Mrs. Short owned two multi-million dollar oceanfront homes. One was in Victoria, B.C. It’s one of the most expensive cities in Canada. Her other home was in Bermuda. When I was a university student, she paid me to do odd jobs around her garden. On one occasion, before she left for Bermuda, she asked me to get rid of a dense patch of English ivy. Fighting puberty would have been easier.
Expensive cities with mild climates, like Victoria, attract polar demographics. Rich people flock there. But so do the poor. Many of the poor live in Victoria’s Tent City. It’s like a third world mess of tents, needles and (sometimes) feces. It’s in front of the courthouse, not far from rows of million dollar homes.
Tent City didn’t exist back in 1990. But even then, plenty of homeless people sat on the streets. They begged for money and work.
As I pulled ivy, I thought about the people I had seen on my way to Mrs. Short’s home. With dirt-stained fingers and grazed knuckles, I tossed my pitchfork aside. I needed help. So did they.
Mrs. Short paid me $10 an hour. I figured it would take me about 20 hours to get rid of all the ivy. But if I were part of a team of four, we could finish the job in an afternoon. She would pay me the same $200, but I would split the money with others. Mrs. Short was in Bermuda. She was probably sipping margaritas while a couple of servants rubbed her feet.
I climbed on my bicycle and headed downtown. “Hey buddy,” said a young guy with a dog. “Can you spare any change?” He sat in front of a cardboard sign. It read, “Looking for work. Anything would help!”
I offered him $50 in exchange for 5 hours of labor. That was 26 years ago. Ten dollars an hour was a decent wage. I gave the homeless guy Mrs. Short’s address. If she had known, she would have spilled her margarita.
He agreed to meet me in front of her home at 10 a.m. the next morning. I moved to the next street corner, then the next. I recruited another young guy and a girl.
The next day, I pedaled to work like Julius Caesar: a front-line general with a team to kick some green-rooted butt. Reality, however, hit me by noon.
Nobody showed up. I was angry.
But I still had a soft spot for people who were down on their luck. A few months later, another man on the street told me he was hungry. He wanted cash. Instead, I offered him food. We walked into a café. But when my back was turned, he bolted.
That’s when I began to suffer from Confirmation Bias. It happens when we embrace information that supports a view, while blindly ignoring information that opposes it. In my eyes, all street people were now bums, drug addicts and welfare leeches. They needed to get off their butts and contribute to society. They had no excuses and didn’t deserve my sympathy. I had anecdotal “evidence.” In other words, I had no evidence at all.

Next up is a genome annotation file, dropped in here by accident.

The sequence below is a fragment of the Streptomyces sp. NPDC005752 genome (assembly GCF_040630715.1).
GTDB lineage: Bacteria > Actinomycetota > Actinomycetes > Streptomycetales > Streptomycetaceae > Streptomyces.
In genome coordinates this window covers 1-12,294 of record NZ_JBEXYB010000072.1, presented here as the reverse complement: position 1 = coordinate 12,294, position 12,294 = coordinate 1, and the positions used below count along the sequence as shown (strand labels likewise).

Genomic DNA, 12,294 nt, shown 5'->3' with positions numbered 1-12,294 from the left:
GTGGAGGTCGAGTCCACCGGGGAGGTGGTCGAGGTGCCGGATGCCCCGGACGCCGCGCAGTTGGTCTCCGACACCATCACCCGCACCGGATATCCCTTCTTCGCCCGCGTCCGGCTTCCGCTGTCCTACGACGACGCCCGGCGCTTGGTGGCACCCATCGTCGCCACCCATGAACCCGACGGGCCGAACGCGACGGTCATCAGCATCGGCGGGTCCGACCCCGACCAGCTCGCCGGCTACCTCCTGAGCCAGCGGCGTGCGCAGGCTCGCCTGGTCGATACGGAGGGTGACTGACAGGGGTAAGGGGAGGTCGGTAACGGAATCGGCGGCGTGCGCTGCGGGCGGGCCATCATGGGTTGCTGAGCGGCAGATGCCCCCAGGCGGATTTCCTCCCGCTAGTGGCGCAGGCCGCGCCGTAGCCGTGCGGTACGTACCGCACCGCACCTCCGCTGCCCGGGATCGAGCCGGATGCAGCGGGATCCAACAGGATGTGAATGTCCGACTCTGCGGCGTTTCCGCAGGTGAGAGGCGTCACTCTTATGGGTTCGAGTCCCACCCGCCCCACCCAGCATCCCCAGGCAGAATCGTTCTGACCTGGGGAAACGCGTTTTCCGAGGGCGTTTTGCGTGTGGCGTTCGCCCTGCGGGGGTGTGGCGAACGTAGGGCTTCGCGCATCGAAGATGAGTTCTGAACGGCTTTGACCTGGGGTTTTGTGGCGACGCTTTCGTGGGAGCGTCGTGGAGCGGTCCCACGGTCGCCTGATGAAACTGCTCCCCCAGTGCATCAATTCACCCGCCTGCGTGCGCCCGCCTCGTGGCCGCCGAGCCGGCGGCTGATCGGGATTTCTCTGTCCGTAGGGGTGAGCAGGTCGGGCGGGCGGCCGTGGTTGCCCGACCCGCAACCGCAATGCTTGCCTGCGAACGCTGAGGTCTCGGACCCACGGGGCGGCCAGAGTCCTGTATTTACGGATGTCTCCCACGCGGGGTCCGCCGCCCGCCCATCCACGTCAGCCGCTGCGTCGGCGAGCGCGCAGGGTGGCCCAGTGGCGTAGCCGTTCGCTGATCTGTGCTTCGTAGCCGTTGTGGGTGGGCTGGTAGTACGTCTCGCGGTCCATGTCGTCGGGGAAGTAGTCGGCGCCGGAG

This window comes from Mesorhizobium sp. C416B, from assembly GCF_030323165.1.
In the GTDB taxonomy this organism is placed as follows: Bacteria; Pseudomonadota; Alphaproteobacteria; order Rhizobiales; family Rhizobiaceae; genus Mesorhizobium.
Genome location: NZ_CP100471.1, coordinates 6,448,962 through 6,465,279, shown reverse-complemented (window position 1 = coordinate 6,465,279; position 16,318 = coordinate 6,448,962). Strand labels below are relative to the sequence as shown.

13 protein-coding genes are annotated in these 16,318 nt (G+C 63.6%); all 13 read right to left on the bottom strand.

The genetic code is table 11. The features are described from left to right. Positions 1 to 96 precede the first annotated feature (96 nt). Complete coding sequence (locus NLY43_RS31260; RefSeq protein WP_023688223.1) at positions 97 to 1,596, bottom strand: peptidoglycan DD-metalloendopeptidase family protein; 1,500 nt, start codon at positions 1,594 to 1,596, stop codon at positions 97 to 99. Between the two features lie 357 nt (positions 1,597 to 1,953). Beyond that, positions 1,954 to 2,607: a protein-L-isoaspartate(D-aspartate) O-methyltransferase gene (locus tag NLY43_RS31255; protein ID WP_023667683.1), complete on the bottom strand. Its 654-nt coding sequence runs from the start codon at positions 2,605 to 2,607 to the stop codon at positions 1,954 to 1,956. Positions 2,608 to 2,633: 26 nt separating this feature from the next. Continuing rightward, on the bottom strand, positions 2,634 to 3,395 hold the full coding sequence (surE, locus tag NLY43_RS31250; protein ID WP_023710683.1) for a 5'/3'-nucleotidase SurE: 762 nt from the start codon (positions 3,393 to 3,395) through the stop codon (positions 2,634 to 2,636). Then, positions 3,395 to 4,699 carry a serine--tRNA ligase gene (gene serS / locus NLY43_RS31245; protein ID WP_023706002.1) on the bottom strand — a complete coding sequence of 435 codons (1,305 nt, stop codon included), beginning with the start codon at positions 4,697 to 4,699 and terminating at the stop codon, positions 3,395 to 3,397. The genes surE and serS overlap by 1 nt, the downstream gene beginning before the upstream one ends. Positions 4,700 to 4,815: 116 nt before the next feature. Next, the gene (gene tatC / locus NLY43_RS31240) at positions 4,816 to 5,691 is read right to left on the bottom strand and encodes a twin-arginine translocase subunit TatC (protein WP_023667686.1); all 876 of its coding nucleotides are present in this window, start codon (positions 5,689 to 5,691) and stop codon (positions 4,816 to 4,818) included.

Confirmation Bias is blind. Back in 1979, a Stanford University research team brought together two groups of people with opposing views. One group supported the death penalty. The other group opposed it. They were asked to read a carefully balanced essay that showed strong arguments for and against capital punishment. The researchers wanted to see if anyone changed their minds. But nobody did. In fact, when their opinions were later assessed, they clung–even more tightly–to their original views.
Countless studies have revealed much the same thing. In 2008, Drew Westen published The Political Brain: The Role of Emotion In Deciding The Fate of the Nation. He reported a study of brain patterns that were demonstrated through MRI readings. When people were shown either neutral information or information that agreed with their opinions, they processed that information with certain parts of their brain. But when they were shown information that conflicted with their opinions, a different part of their brains went to work. In effect, they worked to block it out.
Tent City’s arrival in Victoria confirmed my bias. But Joon Madriga challenged it. She wrote Rising: strategies for the broke, the at-risk, and those who love them. Ms. Madriga lived on the streets. She described the mountains of obstacles that many street people face. No longer homeless, she wrote a step-by-step guide to help other people. She also re-opened my mind.
I had asked three homeless people to help me with that ivy. I had offered just one man a sandwich in a café. But somebody, out there, would have gladly picked that ivy. Another person would have been thrilled to eat that sandwich.
Confirmation bias is as entwined as ivy root. It might oppose a religion. It might oppose an ethnicity. It might oppose a political candidate or party. But are all of our opinions based on a thorough analysis? Brain-based research, determined by MRI readings, say no. That’s worth thinking about–-especially during an election year.
Andrew Hallam is a Digital Nomad. He’s the author of the bestseller, Millionaire Teacher and The Global Expatriate's Guide to Investing: From Millionaire Teacher to Millionaire Expat.